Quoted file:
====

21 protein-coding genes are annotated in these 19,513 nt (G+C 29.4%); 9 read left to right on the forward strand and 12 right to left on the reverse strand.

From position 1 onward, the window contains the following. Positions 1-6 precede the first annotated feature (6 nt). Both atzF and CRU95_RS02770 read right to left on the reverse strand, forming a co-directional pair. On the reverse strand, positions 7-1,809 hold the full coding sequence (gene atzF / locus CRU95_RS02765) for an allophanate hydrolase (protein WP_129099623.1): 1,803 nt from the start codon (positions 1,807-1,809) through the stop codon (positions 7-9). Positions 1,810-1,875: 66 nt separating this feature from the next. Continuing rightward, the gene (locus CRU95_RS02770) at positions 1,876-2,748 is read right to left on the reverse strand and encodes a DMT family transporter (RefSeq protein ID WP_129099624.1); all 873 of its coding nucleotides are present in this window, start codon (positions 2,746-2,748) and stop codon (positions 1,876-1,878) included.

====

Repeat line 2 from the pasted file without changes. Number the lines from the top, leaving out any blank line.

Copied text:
From position 1 onward, the window contains the following. Positions 1-6 precede the first annotated feature (6 nt). Both atzF and CRU95_RS02770 read right to left on the reverse strand, forming a co-directional pair. On the reverse strand, positions 7-1,809 hold the full coding sequence (gene atzF / locus CRU95_RS02765) for an allophanate hydrolase (protein WP_129099623.1): 1,803 nt from the start codon (positions 1,807-1,809) through the stop codon (positions 7-9). Positions 1,810-1,875: 66 nt separating this feature from the next. Continuing rightward, the gene (locus CRU95_RS02770) at positions 1,876-2,748 is read right to left on the reverse strand and encodes a DMT family transporter (RefSeq protein ID WP_129099624.1); all 873 of its coding nucleotides are present in this window, start codon (positions 2,746-2,748) and stop codon (positions 1,876-1,878) included.